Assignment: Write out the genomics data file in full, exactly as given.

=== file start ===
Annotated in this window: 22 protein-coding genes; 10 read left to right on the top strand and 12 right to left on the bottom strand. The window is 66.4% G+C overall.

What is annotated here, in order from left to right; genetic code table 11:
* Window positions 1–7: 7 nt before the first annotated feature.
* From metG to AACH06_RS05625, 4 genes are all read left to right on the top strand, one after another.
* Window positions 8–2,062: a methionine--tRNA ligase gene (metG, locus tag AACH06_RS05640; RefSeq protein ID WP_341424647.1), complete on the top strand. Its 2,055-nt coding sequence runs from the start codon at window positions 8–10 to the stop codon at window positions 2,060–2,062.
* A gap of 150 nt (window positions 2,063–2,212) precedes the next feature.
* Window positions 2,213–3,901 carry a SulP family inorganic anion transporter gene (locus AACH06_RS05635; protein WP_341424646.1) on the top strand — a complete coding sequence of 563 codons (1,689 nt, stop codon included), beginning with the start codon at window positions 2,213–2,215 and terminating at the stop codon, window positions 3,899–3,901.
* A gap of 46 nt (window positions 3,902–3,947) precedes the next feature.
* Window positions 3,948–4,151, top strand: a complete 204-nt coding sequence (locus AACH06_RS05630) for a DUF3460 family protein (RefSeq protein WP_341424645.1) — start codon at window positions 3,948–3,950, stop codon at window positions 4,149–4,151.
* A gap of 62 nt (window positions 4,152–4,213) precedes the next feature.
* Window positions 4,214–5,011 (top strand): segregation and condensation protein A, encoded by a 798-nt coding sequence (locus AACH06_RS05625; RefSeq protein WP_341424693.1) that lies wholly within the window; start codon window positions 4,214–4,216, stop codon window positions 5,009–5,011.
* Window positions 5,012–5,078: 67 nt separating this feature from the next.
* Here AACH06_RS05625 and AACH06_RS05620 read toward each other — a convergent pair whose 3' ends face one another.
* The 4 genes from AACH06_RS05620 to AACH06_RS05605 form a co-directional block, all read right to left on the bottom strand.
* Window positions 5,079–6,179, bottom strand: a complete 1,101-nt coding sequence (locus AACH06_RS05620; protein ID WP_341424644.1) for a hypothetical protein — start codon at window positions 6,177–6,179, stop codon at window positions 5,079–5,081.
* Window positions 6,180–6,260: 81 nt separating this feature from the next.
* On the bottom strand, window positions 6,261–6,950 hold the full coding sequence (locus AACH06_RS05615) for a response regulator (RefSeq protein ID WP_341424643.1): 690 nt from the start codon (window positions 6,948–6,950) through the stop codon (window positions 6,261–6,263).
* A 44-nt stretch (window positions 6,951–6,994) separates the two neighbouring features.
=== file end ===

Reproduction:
Annotated in this window: 22 protein-coding genes; 10 read left to right on the top strand and 12 right to left on the bottom strand. The window is 66.4% G+C overall.

What is annotated here, in order from left to right; genetic code table 11:
* Window positions 1–7: 7 nt before the first annotated feature.
* From metG to AACH06_RS05625, 4 genes are all read left to right on the top strand, one after another.
* Window positions 8–2,062: a methionine--tRNA ligase gene (metG, locus tag AACH06_RS05640; RefSeq protein ID WP_341424647.1), complete on the top strand. Its 2,055-nt coding sequence runs from the start codon at window positions 8–10 to the stop codon at window positions 2,060–2,062.
* A gap of 150 nt (window positions 2,063–2,212) precedes the next feature.
* Window positions 2,213–3,901 carry a SulP family inorganic anion transporter gene (locus AACH06_RS05635; protein WP_341424646.1) on the top strand — a complete coding sequence of 563 codons (1,689 nt, stop codon included), beginning with the start codon at window positions 2,213–2,215 and terminating at the stop codon, window positions 3,899–3,901.
* A gap of 46 nt (window positions 3,902–3,947) precedes the next feature.
* Window positions 3,948–4,151, top strand: a complete 204-nt coding sequence (locus AACH06_RS05630) for a DUF3460 family protein (RefSeq protein WP_341424645.1) — start codon at window positions 3,948–3,950, stop codon at window positions 4,149–4,151.
* A gap of 62 nt (window positions 4,152–4,213) precedes the next feature.
* Window positions 4,214–5,011 (top strand): segregation and condensation protein A, encoded by a 798-nt coding sequence (locus AACH06_RS05625; RefSeq protein WP_341424693.1) that lies wholly within the window; start codon window positions 4,214–4,216, stop codon window positions 5,009–5,011.
* Window positions 5,012–5,078: 67 nt separating this feature from the next.
* Here AACH06_RS05625 and AACH06_RS05620 read toward each other — a convergent pair whose 3' ends face one another.
* The 4 genes from AACH06_RS05620 to AACH06_RS05605 form a co-directional block, all read right to left on the bottom strand.
* Window positions 5,079–6,179, bottom strand: a complete 1,101-nt coding sequence (locus AACH06_RS05620; protein ID WP_341424644.1) for a hypothetical protein — start codon at window positions 6,177–6,179, stop codon at window positions 5,079–5,081.
* Window positions 6,180–6,260: 81 nt separating this feature from the next.
* On the bottom strand, window positions 6,261–6,950 hold the full coding sequence (locus AACH06_RS05615) for a response regulator (RefSeq protein ID WP_341424643.1): 690 nt from the start codon (window positions 6,948–6,950) through the stop codon (window positions 6,261–6,263).
* A 44-nt stretch (window positions 6,951–6,994) separates the two neighbouring features.